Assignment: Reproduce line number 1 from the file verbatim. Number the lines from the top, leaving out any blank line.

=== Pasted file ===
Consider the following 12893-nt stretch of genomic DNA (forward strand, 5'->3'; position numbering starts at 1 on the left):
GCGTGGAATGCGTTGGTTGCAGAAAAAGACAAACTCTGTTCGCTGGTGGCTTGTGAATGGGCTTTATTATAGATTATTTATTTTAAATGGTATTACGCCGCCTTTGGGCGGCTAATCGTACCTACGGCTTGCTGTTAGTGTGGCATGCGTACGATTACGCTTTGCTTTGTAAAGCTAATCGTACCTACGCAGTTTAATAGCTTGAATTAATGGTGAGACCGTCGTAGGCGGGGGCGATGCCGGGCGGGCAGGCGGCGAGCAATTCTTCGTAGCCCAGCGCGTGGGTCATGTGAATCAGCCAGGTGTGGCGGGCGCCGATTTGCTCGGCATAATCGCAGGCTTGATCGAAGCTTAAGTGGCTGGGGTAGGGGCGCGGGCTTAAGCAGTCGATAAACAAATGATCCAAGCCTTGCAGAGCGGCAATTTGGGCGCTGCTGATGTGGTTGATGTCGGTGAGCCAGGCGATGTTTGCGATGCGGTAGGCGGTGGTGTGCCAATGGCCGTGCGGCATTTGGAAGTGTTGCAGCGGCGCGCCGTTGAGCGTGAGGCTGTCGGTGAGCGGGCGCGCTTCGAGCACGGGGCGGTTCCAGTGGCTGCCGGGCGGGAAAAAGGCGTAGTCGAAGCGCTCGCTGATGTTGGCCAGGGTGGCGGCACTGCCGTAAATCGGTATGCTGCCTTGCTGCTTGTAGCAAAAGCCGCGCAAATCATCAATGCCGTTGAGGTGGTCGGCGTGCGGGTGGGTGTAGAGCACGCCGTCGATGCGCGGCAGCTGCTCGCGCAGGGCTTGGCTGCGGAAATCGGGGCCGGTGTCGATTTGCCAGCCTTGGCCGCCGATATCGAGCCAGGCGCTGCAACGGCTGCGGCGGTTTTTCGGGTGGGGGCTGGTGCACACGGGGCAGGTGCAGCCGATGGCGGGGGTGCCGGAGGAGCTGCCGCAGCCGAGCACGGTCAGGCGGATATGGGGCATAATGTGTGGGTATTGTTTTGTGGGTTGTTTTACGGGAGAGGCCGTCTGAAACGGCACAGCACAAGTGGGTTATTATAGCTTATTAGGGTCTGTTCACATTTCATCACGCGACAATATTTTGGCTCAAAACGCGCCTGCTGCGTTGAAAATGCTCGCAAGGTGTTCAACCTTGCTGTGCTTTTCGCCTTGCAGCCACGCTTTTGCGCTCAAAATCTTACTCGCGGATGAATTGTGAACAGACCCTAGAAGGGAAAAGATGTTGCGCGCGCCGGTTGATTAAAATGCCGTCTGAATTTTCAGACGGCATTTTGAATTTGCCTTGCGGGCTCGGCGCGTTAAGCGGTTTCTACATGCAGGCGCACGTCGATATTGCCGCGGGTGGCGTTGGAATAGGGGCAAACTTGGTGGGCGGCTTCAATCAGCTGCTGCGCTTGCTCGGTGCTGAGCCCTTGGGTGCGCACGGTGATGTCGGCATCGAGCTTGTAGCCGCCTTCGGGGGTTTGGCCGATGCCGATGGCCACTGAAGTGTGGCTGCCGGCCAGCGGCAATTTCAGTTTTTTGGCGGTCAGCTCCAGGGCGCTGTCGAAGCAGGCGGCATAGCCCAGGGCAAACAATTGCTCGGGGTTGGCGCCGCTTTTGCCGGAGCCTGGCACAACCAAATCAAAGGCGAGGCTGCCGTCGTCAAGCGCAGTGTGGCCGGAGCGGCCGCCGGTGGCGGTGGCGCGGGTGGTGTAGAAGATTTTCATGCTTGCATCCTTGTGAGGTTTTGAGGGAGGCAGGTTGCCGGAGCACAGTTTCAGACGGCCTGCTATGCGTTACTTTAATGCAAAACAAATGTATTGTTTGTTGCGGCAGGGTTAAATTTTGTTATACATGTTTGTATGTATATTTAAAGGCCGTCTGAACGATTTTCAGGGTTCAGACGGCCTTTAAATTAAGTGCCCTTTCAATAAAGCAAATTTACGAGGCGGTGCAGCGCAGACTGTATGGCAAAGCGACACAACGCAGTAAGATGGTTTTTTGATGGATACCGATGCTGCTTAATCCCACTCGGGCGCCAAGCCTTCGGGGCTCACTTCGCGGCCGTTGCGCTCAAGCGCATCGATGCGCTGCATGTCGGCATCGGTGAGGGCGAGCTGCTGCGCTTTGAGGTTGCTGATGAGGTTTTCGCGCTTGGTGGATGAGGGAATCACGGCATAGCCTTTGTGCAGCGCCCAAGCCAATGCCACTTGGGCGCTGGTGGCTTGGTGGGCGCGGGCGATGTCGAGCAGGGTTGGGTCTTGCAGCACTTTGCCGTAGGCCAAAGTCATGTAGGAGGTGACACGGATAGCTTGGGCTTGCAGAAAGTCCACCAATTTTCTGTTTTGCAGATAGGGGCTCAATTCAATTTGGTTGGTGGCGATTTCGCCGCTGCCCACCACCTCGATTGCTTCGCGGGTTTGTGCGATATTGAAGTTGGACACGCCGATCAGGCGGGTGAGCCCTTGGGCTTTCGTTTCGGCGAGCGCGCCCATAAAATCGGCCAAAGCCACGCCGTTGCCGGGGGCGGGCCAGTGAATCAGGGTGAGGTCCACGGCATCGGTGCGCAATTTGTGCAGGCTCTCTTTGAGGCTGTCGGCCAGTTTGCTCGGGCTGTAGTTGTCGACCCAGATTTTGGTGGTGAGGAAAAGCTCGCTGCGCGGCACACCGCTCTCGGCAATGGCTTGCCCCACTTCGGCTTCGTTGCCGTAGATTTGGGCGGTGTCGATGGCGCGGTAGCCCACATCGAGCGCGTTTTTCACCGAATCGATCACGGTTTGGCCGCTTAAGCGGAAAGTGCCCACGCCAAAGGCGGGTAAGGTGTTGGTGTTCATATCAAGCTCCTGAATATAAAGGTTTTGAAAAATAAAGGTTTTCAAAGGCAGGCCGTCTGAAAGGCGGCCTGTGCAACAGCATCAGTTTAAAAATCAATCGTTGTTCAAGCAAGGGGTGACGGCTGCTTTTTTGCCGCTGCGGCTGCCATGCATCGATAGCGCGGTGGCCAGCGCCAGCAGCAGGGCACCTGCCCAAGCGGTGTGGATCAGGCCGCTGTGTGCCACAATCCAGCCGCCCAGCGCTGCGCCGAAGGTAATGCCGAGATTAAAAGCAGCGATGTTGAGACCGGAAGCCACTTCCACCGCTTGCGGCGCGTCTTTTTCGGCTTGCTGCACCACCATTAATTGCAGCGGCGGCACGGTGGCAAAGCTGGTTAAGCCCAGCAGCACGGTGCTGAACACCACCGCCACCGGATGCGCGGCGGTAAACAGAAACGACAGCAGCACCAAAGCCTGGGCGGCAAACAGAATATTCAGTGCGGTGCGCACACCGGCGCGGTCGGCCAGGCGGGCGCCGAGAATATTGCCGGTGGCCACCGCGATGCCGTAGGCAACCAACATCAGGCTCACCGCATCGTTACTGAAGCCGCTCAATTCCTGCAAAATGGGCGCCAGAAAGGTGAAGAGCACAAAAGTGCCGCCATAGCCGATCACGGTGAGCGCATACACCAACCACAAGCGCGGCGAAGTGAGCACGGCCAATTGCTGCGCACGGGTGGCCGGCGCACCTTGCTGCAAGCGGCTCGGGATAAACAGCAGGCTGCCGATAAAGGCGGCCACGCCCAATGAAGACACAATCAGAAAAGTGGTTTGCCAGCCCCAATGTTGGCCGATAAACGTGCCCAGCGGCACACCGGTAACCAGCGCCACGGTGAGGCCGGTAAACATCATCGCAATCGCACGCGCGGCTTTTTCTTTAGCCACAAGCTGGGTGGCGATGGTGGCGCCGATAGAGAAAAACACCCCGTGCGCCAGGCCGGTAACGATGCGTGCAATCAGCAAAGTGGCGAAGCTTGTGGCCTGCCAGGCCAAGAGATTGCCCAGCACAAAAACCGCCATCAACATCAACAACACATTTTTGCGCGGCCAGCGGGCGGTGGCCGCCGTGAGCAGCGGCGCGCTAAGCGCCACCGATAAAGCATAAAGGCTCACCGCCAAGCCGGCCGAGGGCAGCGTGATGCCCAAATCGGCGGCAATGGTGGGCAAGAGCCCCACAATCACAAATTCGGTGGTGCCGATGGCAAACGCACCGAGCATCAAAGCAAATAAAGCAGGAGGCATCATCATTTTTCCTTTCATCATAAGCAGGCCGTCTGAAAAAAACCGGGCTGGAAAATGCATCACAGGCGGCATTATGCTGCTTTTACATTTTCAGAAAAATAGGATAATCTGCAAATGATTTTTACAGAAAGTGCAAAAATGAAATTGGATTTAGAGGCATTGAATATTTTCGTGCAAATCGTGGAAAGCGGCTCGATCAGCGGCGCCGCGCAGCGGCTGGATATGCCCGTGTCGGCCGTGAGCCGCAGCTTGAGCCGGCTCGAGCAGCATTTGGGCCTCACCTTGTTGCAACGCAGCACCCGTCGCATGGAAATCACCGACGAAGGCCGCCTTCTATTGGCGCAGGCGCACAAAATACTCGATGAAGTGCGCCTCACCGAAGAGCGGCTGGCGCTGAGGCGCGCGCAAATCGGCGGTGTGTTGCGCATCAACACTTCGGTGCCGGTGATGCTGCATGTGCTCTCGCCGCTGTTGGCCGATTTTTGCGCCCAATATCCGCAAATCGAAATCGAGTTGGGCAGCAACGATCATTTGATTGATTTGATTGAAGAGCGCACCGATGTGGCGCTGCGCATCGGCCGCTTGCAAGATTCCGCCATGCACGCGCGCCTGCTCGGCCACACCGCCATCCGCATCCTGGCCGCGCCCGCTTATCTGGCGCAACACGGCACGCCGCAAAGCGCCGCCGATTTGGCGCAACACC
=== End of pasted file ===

Consider the following 12893-nt stretch of genomic DNA (forward strand, 5'->3'; position numbering starts at 1 on the left):